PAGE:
Cord blood banking: life-saving potential that’s usually discarded at birth

21 September 2022

This week’s blog is an introduction to the fascinating world of umbilical cord blood stem cell banking. If you’re expecting a little one right now, planning to in the future or know someone that is, it’s worth reading on to discover just why this service is so valuable to families. To welcome us to stem cell banking, we’ve caught up with Amanda Williamson of Future Health Biobank, one of the UK’s three main stem cell banks.

What is umbilical cord banking?

Umbilical cord banking is the process that allows expectant parents to collect and preserve the stem cells found in the baby’s cord blood and tissue to store for potentially life-saving treatments in the future. Stem cells are unspecialised cells, referred to as the building blocks of life, characterised by their ability to transform into specialised cells. This gives them the ability to be used in treatments for illnesses such a leukaemias and anaemias. In fact, there are around 85 standard therapies using cord blood.

A baby’s stem cells are a 100% match for them with current figures suggesting a 25% chance of a match for close family members, such as a sibling.

With over a decade’s experience in the cord banking industry, Amanda has a wealth of knowledge and explains:
“Umbilical cord blood stem cell transplants are in fact not new. The first successful transplant took place nearly 35 years ago in 1988. Throughout my time at Future Health, I’ve seen more and more families benefit from storing their baby’s stem cells, not only from the samples we’ve released for clinical trial or transplant, but the stories we hear from around the world.”

Why do parents store their baby’s stem cells?

Amanda explains the key things the families she speaks to consider:
“This reason is very much unique to each family. Perhaps there is a genetic predisposition or family history of an illness. For some it’s like having their own biological life-insurance policy.

If the worst should happen, families know those cells could be an option. They’re stored 100% for their family and could circumvent the need for a vast search on public registries where there is no guarantee of finding a match. Ultimately, these cells have and can change and save lives; incredible for something usually discarded at birth.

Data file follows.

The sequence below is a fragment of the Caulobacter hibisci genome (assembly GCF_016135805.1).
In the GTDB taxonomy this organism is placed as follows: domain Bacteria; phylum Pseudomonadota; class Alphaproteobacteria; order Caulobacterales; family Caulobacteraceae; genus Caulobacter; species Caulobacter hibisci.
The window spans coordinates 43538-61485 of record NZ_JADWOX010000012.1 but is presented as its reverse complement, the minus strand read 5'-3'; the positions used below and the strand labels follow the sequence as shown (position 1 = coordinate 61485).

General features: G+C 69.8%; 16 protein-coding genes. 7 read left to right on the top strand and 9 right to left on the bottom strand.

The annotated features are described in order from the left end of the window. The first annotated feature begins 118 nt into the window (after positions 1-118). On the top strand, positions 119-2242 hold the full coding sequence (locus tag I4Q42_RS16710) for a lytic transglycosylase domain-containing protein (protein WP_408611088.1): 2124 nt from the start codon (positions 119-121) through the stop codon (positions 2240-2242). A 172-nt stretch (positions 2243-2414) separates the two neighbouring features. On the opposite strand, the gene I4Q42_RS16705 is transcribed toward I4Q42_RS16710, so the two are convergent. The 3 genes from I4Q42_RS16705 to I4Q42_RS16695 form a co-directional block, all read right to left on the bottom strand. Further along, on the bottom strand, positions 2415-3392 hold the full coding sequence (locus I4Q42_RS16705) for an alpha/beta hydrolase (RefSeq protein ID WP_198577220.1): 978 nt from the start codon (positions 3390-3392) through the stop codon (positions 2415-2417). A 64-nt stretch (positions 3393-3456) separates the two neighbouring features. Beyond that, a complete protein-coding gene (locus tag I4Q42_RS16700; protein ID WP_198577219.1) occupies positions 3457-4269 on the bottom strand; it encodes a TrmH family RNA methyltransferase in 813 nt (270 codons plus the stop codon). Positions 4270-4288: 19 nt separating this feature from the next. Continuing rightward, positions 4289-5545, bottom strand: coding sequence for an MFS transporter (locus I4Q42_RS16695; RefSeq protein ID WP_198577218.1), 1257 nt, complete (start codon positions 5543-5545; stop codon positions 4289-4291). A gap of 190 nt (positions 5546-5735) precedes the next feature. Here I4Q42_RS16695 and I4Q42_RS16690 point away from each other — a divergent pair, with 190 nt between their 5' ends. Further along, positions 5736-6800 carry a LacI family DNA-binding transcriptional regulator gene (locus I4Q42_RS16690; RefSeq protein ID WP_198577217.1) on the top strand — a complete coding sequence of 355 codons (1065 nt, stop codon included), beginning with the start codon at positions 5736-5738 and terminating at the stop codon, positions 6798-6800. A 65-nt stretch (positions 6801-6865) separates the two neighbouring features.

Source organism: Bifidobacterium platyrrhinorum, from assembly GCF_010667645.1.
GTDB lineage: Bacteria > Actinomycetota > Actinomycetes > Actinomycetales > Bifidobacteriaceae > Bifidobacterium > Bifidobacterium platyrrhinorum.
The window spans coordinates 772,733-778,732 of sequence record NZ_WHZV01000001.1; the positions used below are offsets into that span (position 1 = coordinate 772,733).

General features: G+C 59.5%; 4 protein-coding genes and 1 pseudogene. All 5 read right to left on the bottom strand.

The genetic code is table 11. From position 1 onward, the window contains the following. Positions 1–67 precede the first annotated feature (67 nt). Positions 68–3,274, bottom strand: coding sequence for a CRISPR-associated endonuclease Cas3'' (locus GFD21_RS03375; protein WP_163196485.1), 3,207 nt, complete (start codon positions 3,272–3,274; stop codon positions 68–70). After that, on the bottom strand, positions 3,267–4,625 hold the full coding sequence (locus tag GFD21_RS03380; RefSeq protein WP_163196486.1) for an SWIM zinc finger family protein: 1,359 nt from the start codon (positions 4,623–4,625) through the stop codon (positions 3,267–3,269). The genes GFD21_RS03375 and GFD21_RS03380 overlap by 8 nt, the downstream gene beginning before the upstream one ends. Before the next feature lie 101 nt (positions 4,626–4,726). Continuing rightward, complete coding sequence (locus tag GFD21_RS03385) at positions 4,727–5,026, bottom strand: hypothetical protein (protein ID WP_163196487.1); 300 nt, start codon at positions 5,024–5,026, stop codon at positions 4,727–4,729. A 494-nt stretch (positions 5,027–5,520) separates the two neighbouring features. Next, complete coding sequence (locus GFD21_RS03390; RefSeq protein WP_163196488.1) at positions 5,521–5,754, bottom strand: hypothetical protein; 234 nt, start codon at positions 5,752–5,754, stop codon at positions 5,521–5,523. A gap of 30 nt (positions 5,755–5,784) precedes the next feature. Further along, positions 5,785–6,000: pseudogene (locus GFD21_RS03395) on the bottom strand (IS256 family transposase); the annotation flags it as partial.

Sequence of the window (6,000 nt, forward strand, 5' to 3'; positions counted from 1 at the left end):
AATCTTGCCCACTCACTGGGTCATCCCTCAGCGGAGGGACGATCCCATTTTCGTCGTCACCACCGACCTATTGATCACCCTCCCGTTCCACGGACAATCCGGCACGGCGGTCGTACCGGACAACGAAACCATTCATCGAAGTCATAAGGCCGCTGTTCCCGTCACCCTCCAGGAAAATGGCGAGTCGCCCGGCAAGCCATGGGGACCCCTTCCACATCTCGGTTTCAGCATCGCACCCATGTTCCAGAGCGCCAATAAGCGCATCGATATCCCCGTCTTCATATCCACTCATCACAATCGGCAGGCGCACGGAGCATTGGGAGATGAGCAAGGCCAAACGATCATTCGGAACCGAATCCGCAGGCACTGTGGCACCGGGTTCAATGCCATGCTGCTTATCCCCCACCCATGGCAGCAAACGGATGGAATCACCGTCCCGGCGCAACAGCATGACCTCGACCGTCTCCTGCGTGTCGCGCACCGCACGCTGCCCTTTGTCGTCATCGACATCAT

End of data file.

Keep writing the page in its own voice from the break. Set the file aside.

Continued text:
Families take great comfort knowing their child’s cells are stored safely with us, and we’ll ship them to any transplant centre in the world free of charge.”

What’s the process for families who want to store their baby’s cells? 

Amanda continues:

“We’ve made the process as simple as possible for parents-to-be. There is a digital consent process that our customer care team can walk you through.

You’ll need to add the collection to your birthing plan. On the day, a specialised phlebotomist will collect your baby’s cord blood shortly after birth. When you go into labour, a text just needs sending to the phlebotomist who will keep in touch to see how labour is progressing. Once the collection is completed, our medical courier will collect the kit to return to our on-site, accredited laboratory where our team will begin processing your sample.

As cord blood collections don’t interfere with birth it does mean the service is accessible to many families.

You can choose to bank cord blood in the hospital*, birthing clinic or alongside a home birth. In addition, umbilical cord blood banking is compatible with vaginal, planned or emergency c-section and instrumental births. You can also store stem cells if you have used any of the following: surrogacy, IVF and egg or sperm donation.”

It is definitely apparent that at the very heart of stem cell banking is the aim to provide the majority of parents with the opportunity to store stem cells as well as making it easy to access them should they need to.

*The majority of hospitals in the UK allow the collection of cord blood and tissue stems cells, there are a small minority who don’t, your chosen stem cell bank should be able to guide you on this.

Amanda is incredibly passionate about stem cells, and who can blame her, given their life-saving potential.

For more information about Future Health Biobank visit

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